Times Public Editor Barney Calame deals with the case of Supreme Court reporter Linda Greenhouse's fiery left-wingranting atHarvard in front of fellow alums this June. Butthe headline, if not the meat, of his column paints the problem not as one for misled readers but for endangered journalists: "Hazarding Personal Opinions in Public Can Be Hazardous for Journalists."
But first, a musical interlude. Besides her left-wing anti-Bush ranting documented here, Greenhouse's infamous speech also featured a cringe-making anecdote about crying at a Simon an Garfunkel concert which sounds like something a conservative must have made up:
"About halfway through, they sang their wonderful song 'America,' the one about the two kids riding through the night on a Greyhound bus, 'counting the cars on the New Jersey Turnpike.' When they came to the chorus, 'They've all come in search of America,' I began to cry....I worked hard in the ensuing days to figure it out. Finally, it came to me. Thinking back to my college days in those troubled and tumultuous late 1960's, there were many things that divided my generation....Yet despite all these controversies, we were absolutely united in one conviction: the belief that in future decades, if the world lasted that long, when our turn came to run the country, we wouldn't make the same mistakes. Our generation would do a better job. I cried that night in the Simon and Garfunkel concert out of the realization that my faith had been misplaced. We were not doing a better job. We had not learned from the old mistakes. Our generation had not proved to be the solution. We were the problem."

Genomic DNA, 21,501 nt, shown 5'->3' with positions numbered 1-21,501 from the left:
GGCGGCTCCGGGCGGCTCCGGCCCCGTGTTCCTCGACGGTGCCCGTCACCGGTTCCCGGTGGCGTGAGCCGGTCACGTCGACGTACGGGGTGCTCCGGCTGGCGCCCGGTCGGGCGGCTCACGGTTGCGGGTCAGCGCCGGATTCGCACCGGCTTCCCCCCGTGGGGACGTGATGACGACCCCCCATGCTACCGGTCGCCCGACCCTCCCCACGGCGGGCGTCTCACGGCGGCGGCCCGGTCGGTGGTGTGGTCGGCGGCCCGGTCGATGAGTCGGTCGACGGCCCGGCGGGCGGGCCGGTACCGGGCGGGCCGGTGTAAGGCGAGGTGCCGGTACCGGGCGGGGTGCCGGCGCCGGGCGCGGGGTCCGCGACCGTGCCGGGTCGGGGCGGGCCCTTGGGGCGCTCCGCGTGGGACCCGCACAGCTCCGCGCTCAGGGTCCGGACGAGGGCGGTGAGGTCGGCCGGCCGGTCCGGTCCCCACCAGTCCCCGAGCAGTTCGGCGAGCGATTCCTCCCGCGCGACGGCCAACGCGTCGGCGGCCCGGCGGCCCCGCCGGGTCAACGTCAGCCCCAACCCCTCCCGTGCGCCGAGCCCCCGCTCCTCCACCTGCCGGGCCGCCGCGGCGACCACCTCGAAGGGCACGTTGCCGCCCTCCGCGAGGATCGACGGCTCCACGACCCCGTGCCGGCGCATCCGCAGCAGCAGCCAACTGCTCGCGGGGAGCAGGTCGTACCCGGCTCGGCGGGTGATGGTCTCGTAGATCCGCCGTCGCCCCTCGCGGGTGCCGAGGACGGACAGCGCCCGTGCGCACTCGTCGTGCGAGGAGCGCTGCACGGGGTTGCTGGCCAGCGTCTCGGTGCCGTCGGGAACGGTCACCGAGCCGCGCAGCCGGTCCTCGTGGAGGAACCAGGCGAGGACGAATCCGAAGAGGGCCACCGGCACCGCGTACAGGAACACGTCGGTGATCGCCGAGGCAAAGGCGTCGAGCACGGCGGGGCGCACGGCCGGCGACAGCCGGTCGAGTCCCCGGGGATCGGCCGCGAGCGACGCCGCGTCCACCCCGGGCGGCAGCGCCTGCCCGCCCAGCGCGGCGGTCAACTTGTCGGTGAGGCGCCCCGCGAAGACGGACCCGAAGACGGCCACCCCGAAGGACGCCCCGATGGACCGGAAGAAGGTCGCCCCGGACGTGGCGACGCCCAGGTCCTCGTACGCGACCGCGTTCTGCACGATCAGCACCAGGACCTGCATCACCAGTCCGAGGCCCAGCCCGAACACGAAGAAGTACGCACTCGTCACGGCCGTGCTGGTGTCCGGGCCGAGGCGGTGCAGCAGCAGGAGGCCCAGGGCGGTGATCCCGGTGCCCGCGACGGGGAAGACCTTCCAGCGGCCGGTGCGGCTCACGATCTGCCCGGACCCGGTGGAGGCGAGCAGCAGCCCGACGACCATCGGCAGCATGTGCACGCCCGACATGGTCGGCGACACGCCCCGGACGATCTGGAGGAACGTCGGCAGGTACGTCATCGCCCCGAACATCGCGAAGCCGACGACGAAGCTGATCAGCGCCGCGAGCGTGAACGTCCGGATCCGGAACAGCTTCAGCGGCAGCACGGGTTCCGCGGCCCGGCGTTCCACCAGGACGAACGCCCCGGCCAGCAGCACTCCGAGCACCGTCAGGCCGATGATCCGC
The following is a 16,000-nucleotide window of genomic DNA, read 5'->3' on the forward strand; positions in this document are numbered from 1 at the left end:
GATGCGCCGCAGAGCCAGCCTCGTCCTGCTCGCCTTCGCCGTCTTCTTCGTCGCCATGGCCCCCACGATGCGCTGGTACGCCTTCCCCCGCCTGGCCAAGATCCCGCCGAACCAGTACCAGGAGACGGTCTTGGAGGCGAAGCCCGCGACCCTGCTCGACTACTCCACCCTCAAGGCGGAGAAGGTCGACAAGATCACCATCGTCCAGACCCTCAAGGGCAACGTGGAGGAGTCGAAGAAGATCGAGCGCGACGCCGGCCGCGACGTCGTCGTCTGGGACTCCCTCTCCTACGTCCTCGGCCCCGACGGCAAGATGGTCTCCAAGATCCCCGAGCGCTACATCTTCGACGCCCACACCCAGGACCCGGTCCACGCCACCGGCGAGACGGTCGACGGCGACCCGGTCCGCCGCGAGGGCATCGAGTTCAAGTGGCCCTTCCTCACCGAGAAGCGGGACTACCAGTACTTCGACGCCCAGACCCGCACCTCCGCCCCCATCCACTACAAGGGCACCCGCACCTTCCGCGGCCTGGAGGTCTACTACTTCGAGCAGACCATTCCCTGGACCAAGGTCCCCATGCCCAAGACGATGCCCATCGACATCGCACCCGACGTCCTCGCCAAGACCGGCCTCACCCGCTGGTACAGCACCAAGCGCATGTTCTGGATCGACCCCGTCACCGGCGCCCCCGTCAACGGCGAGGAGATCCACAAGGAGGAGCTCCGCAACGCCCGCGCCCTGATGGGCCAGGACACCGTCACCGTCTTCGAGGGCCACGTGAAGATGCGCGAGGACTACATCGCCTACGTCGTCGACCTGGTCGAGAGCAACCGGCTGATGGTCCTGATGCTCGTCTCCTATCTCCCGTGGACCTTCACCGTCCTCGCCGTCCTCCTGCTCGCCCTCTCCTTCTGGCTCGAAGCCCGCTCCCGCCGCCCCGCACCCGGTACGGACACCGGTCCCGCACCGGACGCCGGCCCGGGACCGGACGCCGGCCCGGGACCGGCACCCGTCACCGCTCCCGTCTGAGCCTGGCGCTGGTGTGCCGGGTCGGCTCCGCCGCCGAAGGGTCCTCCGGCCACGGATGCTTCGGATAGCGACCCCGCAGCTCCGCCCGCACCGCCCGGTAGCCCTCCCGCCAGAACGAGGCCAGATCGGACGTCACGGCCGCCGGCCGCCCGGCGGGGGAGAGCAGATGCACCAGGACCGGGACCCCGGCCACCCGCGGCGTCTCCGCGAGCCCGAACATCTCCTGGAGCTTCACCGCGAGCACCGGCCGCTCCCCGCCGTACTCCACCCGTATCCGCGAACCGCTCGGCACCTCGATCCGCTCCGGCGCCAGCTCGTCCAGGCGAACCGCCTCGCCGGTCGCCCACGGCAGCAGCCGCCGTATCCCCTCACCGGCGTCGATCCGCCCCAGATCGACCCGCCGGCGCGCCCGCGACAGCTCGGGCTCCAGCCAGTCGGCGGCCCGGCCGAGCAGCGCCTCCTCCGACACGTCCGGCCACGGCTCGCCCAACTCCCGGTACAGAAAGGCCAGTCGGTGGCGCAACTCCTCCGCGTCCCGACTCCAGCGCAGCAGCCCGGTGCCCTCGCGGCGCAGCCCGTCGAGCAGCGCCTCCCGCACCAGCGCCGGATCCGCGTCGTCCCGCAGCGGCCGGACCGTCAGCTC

This is an uncanny echo ofwhat her boss, publisher Arthur Sulzberger Jr., told students at the State University of New York at New Paltz:
"I'll start with an apology. When I graduated from college in 1974, my fellow students and I had just ended the war in Vietnam and ousted President Nixon. Okay, that's not quite true. Yes, the war did end and yes, Nixon did resign in disgrace but maybe there were larger forces at play. Either way, we entered the real world committed to making it a better, safer, cleaner, more equal place. We were determined not to repeat the mistakes of our predecessors. We had seen the horrors and futility of war and smelled the stench of corruption in government. Our children, we vowed, would never know that. So, well, sorry. It wasn't supposed to be this way."
ThenGreenhouse went into the familiar part of her rant: "And of course my little crying jag occurred before we knew the worst of it, before it was clear the extent to which our government had turned its energy and attention away from upholding the rule of law and toward creating law-free zones at Guantanamo Bay, Abu Ghraib, Haditha, and other places around the world. And let's not forget the sustained assault on women's reproductive freedom and the hijacking of public policy by religious fundamentalism."
Calame talks tough: "It seems clear to me that Ms. Greenhouse stepped across that line during her speech. Times news articles are not supposed to contain opinion. A news article containing the phrase 'the hijacking of public policy by religious fundamentalism' would get into the paper only as a direct quote from a source. The same would go for any news article reference to 'the ridiculous actual barrier' on the Mexican border.
Greenhouse defended hers "statements of fact" to Calame: "Ms. Greenhouse told me she considers her remarks at Harvard to be 'statements of fact' - not opinion - that would be allowed to appear in a Times news article. She said The Times has not suggested that she avoid writing stories on any of the topics on which she commented in June. 'Any such limits would be completely preposterous,' she said."